Continuing our series of ‘Tea in TiP’ informal interviews with visitors to the group, here is a conversation with visiting professor Mark Elam. We cover Mark’s professional trajectory, his recent research projects on smoking controversies and the development of nuclear waste management in Sweden, and his plans for future research .
Rachel: Hi Mark! Welcome to TiP. Can you tell us what institutes have you worked at before, and what are you up to while you’re at TiP?
Mark: Born in London I started academic life as a geography student in the UK during the 1980s (LSE and Hull) then ended up doing a PhD in Technology and Social Change at Linköping University in Sweden. Thereafter, I worked as a postdoctoral researcher in Denmark for 6 years in the 1990s (DTU and University of Copenhagen) before joining the Department of Sociology at the University of Gothenburg where I am currently professor. So I’m something of a migrating North Sea creature with a now long-standing interest in social studies of science, technology and innovation. It is wonderful to be back in Copenhagen on a part-time (30%) basis as a visiting professor at TiP for three years. As well as helping out with teaching on the MSc. In Digital Innovation and Management I look forward to the opportunity to initiate new research with colleagues at TiP.
Rachel: Tell us about your current research projects
Mark: In recent years I have been researching patterns of innovation and risk minimization in relation to two particular matters of global concern: cigarette smoking and nuclear waste management. So I’m currently a bit of a nerd when it comes to controversies over nicotine replacements and substitutes for cigarettes and the geological disposal of spent nuclear fuel. In both these fields, Sweden has been a leading innovator since the 1970s.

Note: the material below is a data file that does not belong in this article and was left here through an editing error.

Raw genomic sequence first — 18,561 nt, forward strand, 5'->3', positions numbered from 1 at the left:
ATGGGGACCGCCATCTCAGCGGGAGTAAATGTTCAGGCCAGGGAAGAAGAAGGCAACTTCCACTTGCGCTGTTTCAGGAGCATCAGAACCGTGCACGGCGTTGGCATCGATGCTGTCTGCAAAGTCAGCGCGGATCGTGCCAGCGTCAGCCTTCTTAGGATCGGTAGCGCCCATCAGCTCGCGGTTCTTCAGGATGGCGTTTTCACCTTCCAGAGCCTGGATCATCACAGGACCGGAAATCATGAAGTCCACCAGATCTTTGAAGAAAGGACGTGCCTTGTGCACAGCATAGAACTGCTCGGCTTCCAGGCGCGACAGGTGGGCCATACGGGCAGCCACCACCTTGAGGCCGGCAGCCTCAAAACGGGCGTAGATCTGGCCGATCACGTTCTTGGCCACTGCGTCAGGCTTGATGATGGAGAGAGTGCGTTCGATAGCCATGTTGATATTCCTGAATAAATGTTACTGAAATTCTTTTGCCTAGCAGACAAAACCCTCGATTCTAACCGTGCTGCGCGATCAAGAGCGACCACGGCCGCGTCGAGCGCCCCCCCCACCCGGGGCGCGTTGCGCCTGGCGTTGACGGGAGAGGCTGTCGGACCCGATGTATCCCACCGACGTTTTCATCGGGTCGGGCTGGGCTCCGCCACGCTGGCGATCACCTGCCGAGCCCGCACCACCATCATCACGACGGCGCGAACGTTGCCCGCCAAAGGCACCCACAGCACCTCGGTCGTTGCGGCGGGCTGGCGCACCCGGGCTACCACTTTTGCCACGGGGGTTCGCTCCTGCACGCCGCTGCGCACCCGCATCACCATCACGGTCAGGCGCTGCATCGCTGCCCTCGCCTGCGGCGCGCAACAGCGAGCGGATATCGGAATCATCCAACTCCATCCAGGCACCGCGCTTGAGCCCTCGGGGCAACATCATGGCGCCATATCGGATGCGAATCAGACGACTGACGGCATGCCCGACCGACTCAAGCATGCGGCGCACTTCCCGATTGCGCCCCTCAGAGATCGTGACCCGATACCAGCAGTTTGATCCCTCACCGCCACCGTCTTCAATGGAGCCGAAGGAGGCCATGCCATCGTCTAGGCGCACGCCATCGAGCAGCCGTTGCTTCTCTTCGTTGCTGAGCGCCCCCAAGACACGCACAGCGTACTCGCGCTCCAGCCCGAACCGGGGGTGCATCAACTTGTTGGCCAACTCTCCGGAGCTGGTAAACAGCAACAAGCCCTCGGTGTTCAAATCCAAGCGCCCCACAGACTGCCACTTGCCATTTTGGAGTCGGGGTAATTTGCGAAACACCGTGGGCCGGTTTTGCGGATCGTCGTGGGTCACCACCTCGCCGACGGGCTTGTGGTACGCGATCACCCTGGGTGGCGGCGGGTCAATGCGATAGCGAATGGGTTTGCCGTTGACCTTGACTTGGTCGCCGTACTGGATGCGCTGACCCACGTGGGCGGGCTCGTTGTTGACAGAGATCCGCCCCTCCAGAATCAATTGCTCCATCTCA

When the connection between smoking and lung cancer first became known in the 50s and 60s, cigarette smoking was classed as a problem of drug habituation not addiction/dependence. Literally everyone smoked at this time making the idea that smokers closely resembled illicit drug users a bit hard to swallow. Even the addiction scientists smoked (pipes typically) in the 1960s. However, by the end of the 1980s opinion had turned and smoking was declared a problem of nicotine addiction by the U.S. Surgeon General. How did this shift take place? In my research I argue that the Swedish invention of Nicorette® chewing gum in the 1970s played an important role. Many new drug problems arise as medicinal drugs ‘leak’ out into illicit drug markets (e.g. heroin, Oxycontin®), but the smoking habit became a drug problem as nicotine replacement therapies globally diffused as smoking cessation aids.
I’m also interested in how basic psychopharmacological research triggered in part by the invention of Nicorette® gum helped to advance a new ‘brain disease’ model of addiction gaining currency from the 1990s onwards. This model is associated with the controversial identification of a growing range of behavioural addictions including pathological gambling disorder and internet addiction.[You can read Mark’s paper on the Nicorette® story here one on the ‘brain disease’ model of addiction which will appear here in Science as Culture shortly.]